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Jerry Bryan <BRYAN%WVNVM.BITNET@mitvma.mit.edu> has some more questions.

Take a standard 3x3x3 Rubik's cube, and remove the corner and

center labels to make an Edges Cube.... Scramble..., how will

the cubemeister distinguish Start from Pons Asinorum?

... if you identify the identity with Start, you are in the

disquieting situation of having a group with two distinct identities

(grin!).

The problem is that we would not be dealing with a _group_ then, but a

collection of cosets of M. Just as in the edge `group', we deal with

either 1) a less-symmetric group in which one of the edges never

moves, or 2) a larger group in which we distinguish positions that

differ by rigid motions of the cube, or

3) a non-group in which we consider cosets--equivalence

classes of group #2, where group elements that differ by rigid motions

are equivalent. You have got a lot of mileage out of working with

group #2 to save duplication among symmetries, then reducing to

non-group #3. But what you lose is the group structure of the object

you are studying. Instead, you have to work in the large group and

then deduce information about the cosets. All in all, though, I'm

very glad of it, for the lost symmetries of group #1 were sorely

missed.

For most of the other questions, mouse@collatz.mcrcim.mcgill.edu

provides satisfactory answers. However, strictly speaking we should

not call an equivalence class to be a group element (unless it is a

coset of a normal subgroup, and neither C nor M is normal in the large

group). I'll admit I've also abused the term when considering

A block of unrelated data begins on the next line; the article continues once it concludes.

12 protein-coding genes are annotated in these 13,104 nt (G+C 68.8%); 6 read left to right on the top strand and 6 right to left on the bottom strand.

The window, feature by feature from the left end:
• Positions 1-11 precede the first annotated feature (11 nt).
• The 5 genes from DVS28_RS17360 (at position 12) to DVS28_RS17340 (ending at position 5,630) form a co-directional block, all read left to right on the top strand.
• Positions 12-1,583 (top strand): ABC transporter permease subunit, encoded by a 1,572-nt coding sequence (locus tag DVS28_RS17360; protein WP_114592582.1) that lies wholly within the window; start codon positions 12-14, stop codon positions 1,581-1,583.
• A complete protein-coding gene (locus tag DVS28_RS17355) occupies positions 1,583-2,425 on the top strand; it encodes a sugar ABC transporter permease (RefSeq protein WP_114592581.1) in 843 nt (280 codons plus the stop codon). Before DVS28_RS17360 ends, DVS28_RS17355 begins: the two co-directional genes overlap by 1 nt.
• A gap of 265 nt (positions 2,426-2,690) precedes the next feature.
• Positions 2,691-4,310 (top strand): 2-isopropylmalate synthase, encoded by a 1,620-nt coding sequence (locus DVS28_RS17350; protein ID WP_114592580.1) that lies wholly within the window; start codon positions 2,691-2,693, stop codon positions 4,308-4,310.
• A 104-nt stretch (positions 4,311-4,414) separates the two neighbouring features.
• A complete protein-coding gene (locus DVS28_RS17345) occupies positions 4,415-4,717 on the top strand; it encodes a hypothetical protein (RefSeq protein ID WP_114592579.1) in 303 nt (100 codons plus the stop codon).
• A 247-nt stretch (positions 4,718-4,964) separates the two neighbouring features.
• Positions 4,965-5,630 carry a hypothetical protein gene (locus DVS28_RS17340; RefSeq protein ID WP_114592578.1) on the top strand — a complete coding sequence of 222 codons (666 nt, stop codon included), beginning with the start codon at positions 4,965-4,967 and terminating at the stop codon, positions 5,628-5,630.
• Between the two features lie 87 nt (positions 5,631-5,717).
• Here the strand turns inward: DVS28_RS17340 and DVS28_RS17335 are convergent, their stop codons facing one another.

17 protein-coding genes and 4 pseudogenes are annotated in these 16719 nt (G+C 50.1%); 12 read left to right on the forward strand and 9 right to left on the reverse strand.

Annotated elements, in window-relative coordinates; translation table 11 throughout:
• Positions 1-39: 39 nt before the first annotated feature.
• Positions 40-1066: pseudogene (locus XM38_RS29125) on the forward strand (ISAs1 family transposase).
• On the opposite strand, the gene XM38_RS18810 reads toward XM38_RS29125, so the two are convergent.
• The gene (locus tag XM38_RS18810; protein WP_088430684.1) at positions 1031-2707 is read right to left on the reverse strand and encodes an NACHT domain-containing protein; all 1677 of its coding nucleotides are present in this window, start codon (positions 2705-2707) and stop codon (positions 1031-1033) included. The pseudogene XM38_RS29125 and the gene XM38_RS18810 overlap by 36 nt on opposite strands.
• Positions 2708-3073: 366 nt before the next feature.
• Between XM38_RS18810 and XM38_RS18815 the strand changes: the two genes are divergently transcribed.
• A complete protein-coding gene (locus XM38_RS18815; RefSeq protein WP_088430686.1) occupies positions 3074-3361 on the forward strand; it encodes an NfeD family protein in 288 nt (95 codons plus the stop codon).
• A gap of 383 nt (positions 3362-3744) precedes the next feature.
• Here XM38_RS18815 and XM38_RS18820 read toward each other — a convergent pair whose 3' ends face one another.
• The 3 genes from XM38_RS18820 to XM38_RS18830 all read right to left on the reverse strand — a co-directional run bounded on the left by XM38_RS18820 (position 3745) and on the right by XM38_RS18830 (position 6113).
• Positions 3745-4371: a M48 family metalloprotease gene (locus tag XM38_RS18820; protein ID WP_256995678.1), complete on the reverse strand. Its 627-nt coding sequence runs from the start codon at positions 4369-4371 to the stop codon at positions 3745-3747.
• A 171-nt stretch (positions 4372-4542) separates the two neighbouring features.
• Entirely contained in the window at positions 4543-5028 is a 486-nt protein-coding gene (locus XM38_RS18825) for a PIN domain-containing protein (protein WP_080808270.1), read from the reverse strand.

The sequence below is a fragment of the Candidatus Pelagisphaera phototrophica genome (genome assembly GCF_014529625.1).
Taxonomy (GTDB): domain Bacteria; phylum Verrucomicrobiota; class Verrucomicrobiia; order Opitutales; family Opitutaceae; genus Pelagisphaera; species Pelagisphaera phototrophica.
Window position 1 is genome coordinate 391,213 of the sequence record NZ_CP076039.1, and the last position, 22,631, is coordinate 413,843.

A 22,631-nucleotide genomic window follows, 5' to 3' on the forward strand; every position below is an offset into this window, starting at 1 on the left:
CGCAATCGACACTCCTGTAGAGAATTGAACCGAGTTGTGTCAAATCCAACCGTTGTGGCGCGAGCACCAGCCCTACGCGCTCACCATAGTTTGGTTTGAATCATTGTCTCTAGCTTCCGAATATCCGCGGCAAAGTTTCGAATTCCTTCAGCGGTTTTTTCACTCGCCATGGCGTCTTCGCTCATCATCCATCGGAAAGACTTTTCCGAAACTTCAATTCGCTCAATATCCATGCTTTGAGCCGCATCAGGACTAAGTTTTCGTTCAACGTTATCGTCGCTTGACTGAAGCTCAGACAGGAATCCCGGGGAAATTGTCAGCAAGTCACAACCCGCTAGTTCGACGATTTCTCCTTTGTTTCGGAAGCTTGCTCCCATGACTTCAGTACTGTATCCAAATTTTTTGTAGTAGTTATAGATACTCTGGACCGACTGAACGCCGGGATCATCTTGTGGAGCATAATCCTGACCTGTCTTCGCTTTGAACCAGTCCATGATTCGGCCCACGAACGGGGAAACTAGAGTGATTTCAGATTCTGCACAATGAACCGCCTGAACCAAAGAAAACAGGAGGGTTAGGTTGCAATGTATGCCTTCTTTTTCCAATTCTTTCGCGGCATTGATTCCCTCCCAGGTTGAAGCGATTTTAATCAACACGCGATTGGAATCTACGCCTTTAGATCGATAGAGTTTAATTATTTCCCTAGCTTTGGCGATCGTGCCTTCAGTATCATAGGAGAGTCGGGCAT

distances in the ``edge group'', as if all 24 rotations of a position

were the same element of some group. But when we start dealing with

the distinction between fixed and movable cubes I think we need to

start being more careful.

[ mouse also mentions that quarter-turn ``usually doesn't include

slice turns on the 3-Cube, but on the 4-Cube and higher, they must

of necessity be included.'' I'll take that as an argument for

eccentric slabism: a QT rotates any 1xNxN slab except a central slab

of an odd-edged cube. As opposed to cutism, where a QT consists of

a rotation of part of the cube with respect to the other. ]

Other questions:

> ...since Start and Pons Asinorum differ only by a simple

> reflection, why had not my version of M-conjugation declared them

> to be equivalent?

Your versino treats positions X,Y for which m'Xmc=Y (m in M, c in C)

as equivalent. If you instead determine when m'Xmn=Y (m,n in M) you

would find them equivalent. This is equivalent to changing the loop

in your version of M-conjugacy.

For j = 1 to 24 for k = 1 to 24 for m = 1 to 2 for i = 1 to 24 Bj,k,m(i) = Qm(Pj(A(Qm(Pk(i)))))

so that the two occurrences of Qm need not be the same.

(I speak of "my version of M-conjugation", but the question is no

different if you look at Dan Hoey's original M-conjugation).

No, I didn't use M-conjugation except for a cube with a fixed

orientation in space [or equivalently, with face centers]. So in the

original concept of M-conjugation that Jim Saxe and I put together,

Start and Pons Asinorum don't just differ by a reflection.

I found Dan Hoey's postings about the four special states of the

Edge Group to be delightful.... However, [without the results on

distances] if we identified the group as being rectangular, would we

be led to saying which of the four special states were diagonally

opposed without the computer search? Without the search, I might be

tempted to say that Start and Pons Asinorum were diagonally opposed.

Well, really the `group' is in the shape of a sphenoid, a word I

learned yesterday for a tetrahedron whose three pairs of opposite

edges are equal. [Or equivalently, a tetrahedron whose edges are face

diagonals of a rectangular prism.] But it might be more accurate to

consider it as a large ball of string with a bunch of symmetries.

Calling it a rectangle or sphenoid may lead us to ignore the structure

that is not representable in Euclidean space.

Dan Hoey

Hoey@AIC.NRL.Navy.Mil